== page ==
He checked his watch for the tenth time in as many minutes. ‘Three o’clock, at last,’ he murmured. ‘Time to go.’ He slowly moved forward towards the main entrance. A few moments later, the shadow had reached the main door and stopped once again. There high up on the right hand side was the alarm box. On the opposite side was another security camera. The camera was aimed directly at his position. There was no red light showing to indicate that the camera was operating. He was not surprised. In fact he knew that the camera would be out of action. He smiled. The alarm would also be out of action. He clicked his finger and thumb together. ‘Just like clockwork,’ he murmured. He removed a rucksack from his shoulder, and took out a pair of soft white gloves. He quickly put them on, glancing around as he did so. There was no one in sight. He slowly approached the front door. He placed his hand on the doorknob and turned it. He then gently pushed against the door. As expected the door was unlocked, and it slowly swung open. He waited for a few moments. As expected the alarm did not go off. Quickly he entered the hall, and silently closed the door behind him. In front of him was a large winding staircase leading up to the first floor. In the centre of the hallway was a large circular table. On the top was a large crystal vase, containing an elaborate floral display. Above, was a crystal chandelier hanging from the ceiling. To his right was an arched entrance into a large lounge. To his left a pair of double doors, which led into another reception area. To the side of the staircase there were two further doors. The hallway was in darkness, apart from faint shafts of moonlight coming in from the lounge. He reached into the rucksack, and took out a small torch. Shading it with his hand he switched it on, directing the light downwards. He slowly made his way across the marble floor. As he did so he suddenly thought that he heard something or someone on the landing. ‘It’s probably her,’ he murmured. He stopped for a few moments and listened. He heard nothing. He moved slowly forward and glanced up the stairs. For a split second he thought that he saw a shadow move, and then it was gone. He stood perfectly still for a few moments. He heard nothing more. He saw nothing. Satisfied he moved to the back of the staircase, and over to the doorway to the left. He careful bent forward, and placed his ear against the door. He remained there for a few moments. He then stretched out his gloved hand and grasped the door handle. Slowly he turned the handle, and opened the door slightly. He peered through the crack that opened up between the door and the frame. As far as he could see the room was empty. He silently entered the room, quietly closing the door behind him. It was the library. He directed the torchlight slowly around the room. All around there were shelves full of books extending from the floor to the ceiling. Over on the far wall was a large painting. A Renoir. It was of a young girl sitting in a rowing boat. Although he had never seen it before, he knew what it was instantly. He also knew that behind that painting he would find the safe.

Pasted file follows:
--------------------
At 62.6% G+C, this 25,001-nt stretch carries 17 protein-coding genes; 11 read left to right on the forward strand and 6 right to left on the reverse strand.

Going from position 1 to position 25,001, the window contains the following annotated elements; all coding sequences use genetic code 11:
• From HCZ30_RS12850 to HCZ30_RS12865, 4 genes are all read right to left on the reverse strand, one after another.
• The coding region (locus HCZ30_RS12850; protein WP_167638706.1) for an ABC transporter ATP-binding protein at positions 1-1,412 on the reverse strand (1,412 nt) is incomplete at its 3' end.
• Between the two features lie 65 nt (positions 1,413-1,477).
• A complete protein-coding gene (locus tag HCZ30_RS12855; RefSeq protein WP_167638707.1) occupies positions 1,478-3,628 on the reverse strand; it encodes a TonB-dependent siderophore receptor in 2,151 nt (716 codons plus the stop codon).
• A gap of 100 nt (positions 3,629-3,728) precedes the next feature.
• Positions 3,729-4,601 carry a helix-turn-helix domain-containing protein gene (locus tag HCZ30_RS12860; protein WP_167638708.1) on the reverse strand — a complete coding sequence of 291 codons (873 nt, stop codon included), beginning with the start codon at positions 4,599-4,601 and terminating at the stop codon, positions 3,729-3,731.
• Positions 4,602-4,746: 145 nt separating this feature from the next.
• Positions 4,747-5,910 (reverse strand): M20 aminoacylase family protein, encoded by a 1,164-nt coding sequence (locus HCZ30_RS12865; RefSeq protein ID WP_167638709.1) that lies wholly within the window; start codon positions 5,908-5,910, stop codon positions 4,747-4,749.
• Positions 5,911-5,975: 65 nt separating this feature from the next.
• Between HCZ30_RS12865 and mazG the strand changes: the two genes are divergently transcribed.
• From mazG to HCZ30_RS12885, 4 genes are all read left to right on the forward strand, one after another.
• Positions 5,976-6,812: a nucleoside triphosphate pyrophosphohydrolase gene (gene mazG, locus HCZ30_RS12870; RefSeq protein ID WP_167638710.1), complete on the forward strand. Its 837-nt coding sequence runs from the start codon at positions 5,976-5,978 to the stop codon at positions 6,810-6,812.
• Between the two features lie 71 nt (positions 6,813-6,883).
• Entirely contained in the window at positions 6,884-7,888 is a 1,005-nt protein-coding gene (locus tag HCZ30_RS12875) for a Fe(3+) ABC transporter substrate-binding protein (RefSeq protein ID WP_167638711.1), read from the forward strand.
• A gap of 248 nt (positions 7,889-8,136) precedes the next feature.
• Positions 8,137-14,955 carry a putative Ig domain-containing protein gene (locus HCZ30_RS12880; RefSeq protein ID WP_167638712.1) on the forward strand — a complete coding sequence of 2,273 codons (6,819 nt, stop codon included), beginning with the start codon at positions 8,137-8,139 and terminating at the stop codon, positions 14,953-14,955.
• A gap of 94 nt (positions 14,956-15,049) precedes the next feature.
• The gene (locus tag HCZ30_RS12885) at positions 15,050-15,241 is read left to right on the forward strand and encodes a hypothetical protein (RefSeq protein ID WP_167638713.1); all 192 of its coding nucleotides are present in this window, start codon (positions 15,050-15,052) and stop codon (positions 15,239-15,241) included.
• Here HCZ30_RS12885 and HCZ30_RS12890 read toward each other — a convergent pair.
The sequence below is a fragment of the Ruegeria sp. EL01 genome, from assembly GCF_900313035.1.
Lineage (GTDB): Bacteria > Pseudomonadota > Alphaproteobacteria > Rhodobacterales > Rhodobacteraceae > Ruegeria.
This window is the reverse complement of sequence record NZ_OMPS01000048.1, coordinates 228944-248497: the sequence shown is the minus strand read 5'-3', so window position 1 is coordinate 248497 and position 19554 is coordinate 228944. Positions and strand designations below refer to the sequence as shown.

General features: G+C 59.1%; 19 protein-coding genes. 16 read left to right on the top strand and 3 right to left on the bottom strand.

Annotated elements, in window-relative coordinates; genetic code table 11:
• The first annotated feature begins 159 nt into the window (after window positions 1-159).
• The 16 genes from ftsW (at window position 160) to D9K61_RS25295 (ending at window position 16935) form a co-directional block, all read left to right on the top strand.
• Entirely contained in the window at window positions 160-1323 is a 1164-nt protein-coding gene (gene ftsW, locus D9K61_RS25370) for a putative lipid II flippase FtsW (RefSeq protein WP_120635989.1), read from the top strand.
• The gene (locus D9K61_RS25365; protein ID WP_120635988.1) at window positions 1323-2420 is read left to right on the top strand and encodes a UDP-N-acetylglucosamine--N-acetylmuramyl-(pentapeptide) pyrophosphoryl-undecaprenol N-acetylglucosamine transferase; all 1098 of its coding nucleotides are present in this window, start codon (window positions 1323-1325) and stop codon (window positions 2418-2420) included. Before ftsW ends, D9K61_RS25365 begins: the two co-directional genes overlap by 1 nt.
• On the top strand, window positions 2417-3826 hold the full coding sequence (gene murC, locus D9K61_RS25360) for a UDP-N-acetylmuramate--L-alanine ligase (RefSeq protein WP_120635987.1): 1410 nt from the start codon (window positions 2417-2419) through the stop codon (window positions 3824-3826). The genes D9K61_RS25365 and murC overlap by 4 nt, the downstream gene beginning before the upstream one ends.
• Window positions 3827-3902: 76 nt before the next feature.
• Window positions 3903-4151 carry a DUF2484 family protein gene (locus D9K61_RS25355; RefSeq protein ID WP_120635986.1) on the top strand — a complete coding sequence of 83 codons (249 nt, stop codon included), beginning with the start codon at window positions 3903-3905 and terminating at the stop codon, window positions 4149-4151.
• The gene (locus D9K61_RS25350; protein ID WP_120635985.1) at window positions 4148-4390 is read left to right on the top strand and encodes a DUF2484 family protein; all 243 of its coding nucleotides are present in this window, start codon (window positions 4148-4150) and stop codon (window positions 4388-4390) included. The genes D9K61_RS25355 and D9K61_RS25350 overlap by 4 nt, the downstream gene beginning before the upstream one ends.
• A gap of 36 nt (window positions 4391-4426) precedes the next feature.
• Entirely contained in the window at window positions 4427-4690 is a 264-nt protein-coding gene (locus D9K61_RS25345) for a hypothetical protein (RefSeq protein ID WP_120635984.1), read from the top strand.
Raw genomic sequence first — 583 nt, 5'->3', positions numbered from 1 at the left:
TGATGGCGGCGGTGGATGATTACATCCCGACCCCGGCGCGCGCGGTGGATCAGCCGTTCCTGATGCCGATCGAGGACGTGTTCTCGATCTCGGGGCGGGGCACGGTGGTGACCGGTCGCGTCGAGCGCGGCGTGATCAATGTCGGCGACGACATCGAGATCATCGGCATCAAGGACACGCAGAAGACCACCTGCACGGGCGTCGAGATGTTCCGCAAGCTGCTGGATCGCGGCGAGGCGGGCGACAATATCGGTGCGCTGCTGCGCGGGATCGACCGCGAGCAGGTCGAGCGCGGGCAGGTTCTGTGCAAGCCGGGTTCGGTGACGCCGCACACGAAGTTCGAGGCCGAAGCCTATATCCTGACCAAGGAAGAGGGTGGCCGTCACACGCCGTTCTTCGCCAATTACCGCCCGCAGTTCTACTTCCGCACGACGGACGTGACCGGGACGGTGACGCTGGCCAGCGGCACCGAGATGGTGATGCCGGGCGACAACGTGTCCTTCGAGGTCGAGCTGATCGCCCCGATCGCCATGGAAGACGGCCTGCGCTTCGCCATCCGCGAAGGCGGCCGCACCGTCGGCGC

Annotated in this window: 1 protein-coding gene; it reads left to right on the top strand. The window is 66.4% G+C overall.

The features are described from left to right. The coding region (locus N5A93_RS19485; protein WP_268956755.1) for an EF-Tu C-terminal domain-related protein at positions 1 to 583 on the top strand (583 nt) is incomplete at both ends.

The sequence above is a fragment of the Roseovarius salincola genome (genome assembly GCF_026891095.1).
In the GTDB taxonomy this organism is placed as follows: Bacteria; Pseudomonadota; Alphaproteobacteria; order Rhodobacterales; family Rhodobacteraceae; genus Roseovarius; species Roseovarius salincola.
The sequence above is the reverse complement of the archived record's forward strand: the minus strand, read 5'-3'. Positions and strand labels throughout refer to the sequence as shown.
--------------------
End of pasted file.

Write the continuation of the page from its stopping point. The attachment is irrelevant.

* * *